In order for an offering to rely on the Rule 506 exemption, certain criteria must be met, which generally include: (1) limitations on general solicitation or advertising used to market the securities (e.g., no radio shows, newspaper advertisements or seminars to the public)3; (2) requirements on the type of investors permitted (e.g., unsophisticated investors are not allowed); (3) a cap on the number of certain types of investors (e.g., no more than 35 unaccredited investors); (4) disclosure obligations that vary based on the type of investors solicited (e.g., significant disclosure obligations if soliciting unaccredited investors); (5) significant restrictions on transferability of the securities being issued (generally includes minimum hold periods at the very least); and (6) filing of a Form D notice with the SEC. As indicated before, compliance with state blue sky laws may require notice filing in the applicable states and payment of certain fees.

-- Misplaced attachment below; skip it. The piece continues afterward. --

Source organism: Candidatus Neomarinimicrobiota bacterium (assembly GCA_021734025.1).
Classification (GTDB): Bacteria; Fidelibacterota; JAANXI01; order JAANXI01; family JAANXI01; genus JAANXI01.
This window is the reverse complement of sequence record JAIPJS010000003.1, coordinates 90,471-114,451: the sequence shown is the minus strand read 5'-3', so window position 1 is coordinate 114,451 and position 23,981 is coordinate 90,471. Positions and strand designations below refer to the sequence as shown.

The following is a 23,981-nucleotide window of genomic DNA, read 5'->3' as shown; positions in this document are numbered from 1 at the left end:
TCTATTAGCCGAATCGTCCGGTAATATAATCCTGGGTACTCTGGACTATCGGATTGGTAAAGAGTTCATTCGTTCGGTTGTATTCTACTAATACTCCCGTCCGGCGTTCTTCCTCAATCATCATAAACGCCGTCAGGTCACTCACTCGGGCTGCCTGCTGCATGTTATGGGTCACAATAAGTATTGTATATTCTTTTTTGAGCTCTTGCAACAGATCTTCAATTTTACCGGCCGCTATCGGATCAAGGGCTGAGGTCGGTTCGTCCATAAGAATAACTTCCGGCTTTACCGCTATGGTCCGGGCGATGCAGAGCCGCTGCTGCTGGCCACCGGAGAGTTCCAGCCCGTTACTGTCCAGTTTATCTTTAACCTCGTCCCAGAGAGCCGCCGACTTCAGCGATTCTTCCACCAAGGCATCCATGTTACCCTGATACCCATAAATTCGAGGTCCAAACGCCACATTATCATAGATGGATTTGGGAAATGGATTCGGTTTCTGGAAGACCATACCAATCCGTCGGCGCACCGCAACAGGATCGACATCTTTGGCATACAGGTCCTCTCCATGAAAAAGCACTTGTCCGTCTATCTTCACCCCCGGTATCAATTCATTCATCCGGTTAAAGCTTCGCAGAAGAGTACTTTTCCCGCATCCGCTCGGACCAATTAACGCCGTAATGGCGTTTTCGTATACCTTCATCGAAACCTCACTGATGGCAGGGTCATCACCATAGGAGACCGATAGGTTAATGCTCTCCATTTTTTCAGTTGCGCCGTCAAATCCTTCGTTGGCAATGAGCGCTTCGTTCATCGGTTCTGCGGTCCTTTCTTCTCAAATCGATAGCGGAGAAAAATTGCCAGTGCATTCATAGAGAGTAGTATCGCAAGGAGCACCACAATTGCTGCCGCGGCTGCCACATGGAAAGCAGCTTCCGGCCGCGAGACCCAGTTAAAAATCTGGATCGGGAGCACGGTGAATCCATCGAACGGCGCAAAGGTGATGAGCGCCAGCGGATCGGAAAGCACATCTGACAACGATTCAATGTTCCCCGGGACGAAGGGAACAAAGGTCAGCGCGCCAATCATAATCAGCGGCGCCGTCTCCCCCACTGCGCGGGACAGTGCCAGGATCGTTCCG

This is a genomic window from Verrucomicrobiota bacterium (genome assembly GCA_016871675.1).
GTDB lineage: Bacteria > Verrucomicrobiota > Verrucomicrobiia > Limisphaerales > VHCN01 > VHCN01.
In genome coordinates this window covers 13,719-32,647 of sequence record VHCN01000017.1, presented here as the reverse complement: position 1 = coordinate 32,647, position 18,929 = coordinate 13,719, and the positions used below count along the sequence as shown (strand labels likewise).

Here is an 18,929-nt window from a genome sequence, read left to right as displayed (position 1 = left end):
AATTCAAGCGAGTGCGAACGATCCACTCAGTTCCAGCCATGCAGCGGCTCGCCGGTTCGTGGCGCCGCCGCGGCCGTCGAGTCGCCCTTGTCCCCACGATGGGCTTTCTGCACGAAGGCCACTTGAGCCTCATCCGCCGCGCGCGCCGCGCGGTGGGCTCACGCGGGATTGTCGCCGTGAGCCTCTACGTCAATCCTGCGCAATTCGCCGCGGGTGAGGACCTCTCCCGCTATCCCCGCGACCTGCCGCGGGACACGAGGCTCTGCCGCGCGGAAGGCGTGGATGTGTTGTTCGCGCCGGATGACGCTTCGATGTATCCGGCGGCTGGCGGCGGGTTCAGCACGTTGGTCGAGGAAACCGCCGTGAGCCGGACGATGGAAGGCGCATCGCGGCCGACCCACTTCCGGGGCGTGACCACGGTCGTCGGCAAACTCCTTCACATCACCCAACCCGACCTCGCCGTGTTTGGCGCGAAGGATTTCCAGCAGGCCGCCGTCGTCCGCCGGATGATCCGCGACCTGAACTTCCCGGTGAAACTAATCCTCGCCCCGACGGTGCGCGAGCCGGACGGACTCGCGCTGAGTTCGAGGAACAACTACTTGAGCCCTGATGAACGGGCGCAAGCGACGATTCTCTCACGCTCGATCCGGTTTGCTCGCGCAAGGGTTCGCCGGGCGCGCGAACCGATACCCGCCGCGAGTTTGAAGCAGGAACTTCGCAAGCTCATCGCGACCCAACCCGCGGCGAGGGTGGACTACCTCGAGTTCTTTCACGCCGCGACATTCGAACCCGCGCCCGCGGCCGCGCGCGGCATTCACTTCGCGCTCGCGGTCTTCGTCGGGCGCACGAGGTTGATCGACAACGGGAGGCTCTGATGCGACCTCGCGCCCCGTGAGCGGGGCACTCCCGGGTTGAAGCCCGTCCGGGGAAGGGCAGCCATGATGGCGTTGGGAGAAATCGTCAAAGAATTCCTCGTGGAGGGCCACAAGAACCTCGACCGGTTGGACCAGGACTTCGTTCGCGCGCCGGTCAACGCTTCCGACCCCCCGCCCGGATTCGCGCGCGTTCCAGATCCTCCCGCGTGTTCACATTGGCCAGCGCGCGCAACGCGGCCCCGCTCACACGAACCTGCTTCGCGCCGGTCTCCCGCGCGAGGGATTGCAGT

“As a result, issuers should tread cautiously in relying on the JOBS Act until greater certainty surrounding the law is established.”